Stages of cancer

This page tells you about the stages of a cancer. There is information about


For information about staging for a specific cancer go to our cancer types page and choose the cancer type 


What cancer staging is

Staging is a way of describing the size of a cancer and how far it has grown. When doctors first diagnose a cancer, they carry out tests to:

  • check how big the cancer is
  • whether it has spread into surrounding tissues
  •  whether it has spread to other parts of the body

Cancer staging may sometimes includes the grade Open a glossary item of the cancer. This describes how similar a cancer cell is to a normal cell.

Why staging is important

Staging is important because it helps your treatment team to know which treatments you need.

Doctors may recommend a local treatment if your cancer is in just one place. This might be surgery or radiotherapy. This could be enough to get rid of the cancer completely. A local treatment treats only an area of the body. 

But you might need treatment that circulates throughout the whole body if your cancer has spread. These are called systemic treatments and include:

  • chemotherapy
  • hormone therapy Open a glossary item
  • targeted cancer drugs Open a glossary item
  • immunotherapy Open a glossary item

Read about the different types of cancer treatment

Cancer spread in the lymph nodes

Sometimes doctors aren't sure if a cancer has spread to another part of the body or not. So they look for cancer cells in the lymph nodes Open a glossary item near the cancer.

Cancer cells in these nodes is a sign that the cancer has started to spread. This is often called having positive lymph nodes. It means that the cells have broken away from the original cancer and got trapped in the lymph nodes. But it isn't always possible to tell if they have gone anywhere else.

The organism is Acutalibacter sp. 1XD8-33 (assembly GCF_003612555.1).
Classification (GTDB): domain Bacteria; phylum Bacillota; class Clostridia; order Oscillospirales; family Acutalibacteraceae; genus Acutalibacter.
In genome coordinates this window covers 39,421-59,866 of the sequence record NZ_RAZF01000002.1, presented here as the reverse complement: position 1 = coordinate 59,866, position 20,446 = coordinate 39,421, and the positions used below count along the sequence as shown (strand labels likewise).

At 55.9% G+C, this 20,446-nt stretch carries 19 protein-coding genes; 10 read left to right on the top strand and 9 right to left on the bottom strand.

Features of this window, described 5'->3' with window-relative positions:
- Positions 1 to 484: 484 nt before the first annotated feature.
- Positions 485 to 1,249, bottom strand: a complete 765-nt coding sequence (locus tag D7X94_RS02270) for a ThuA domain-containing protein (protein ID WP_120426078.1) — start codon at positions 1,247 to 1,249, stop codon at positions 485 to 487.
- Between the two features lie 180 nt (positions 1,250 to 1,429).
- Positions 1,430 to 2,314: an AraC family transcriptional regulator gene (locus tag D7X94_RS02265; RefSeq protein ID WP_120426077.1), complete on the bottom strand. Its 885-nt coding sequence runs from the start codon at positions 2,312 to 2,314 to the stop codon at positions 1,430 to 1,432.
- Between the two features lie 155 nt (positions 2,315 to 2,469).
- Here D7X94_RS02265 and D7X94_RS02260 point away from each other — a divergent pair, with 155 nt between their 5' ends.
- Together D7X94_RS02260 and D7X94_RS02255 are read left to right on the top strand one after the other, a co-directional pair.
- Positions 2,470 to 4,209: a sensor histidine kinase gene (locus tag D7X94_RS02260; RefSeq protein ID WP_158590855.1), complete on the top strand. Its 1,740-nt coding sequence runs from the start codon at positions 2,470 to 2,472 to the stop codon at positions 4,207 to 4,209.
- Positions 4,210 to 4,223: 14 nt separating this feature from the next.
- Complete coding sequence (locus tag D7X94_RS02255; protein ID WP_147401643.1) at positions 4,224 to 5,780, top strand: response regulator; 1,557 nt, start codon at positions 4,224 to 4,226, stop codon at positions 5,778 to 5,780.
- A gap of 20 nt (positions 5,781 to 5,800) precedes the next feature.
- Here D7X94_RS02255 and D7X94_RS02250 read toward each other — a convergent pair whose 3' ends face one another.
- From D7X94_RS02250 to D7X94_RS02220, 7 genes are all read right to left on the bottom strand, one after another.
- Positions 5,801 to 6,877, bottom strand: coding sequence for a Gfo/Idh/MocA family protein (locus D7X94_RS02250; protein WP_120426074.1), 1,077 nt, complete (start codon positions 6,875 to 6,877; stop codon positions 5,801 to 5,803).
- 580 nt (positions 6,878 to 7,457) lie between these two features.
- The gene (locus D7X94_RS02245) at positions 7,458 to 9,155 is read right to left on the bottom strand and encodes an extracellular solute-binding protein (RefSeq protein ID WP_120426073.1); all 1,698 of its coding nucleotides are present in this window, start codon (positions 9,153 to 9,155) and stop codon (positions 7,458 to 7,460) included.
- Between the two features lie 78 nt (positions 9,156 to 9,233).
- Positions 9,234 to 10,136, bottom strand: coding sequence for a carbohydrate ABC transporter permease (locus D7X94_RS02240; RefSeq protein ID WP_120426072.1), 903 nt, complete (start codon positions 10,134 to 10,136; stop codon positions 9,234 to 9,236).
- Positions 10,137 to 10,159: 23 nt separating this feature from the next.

Adjuvant treatment 

Adjuvant treatment means having treatment in addition to the main treatment for the primary cancer Open a glossary item. Doctors suggest adjuvant treatment if you have cancer cells in the lymph nodes. An example of this is having chemotherapy after surgery. 

The aim of adjuvant treatment is to kill any cancer cells that have broken away from the primary tumour.

Types of staging systems

There are 2 main types of staging systems for cancer. These are the TNM system and the number system.  

The systems mean that: 

  • doctors have a common language to describe the size and spread of cancers
  • doctors can compare treatment results between research studies
  • different hospitals and clinics have standard treatment guidelines

Some blood cancers or lymph system cancers have their own staging systems.

The TNM staging system

The TNM staging system stands for Tumour, Node, Metastasis.

  • T describes the size of the tumour
  • N describes whether there are any cancer cells in the lymph nodes
  • M describes whether the cancer has spread to a different part of the body

The system uses letters and numbers to describe the cancer.

T refers to the size of the cancer and how far it has spread into nearby tissue. It can be 1, 2, 3 or 4, with 1 being small and 4 large.

N refers to whether the cancer has spread to the lymph nodes. It can be between 0 and 3. 0 means that there are no lymph nodes containing cancer cells. And 3 means that there are lots of lymph nodes containing cancer cells.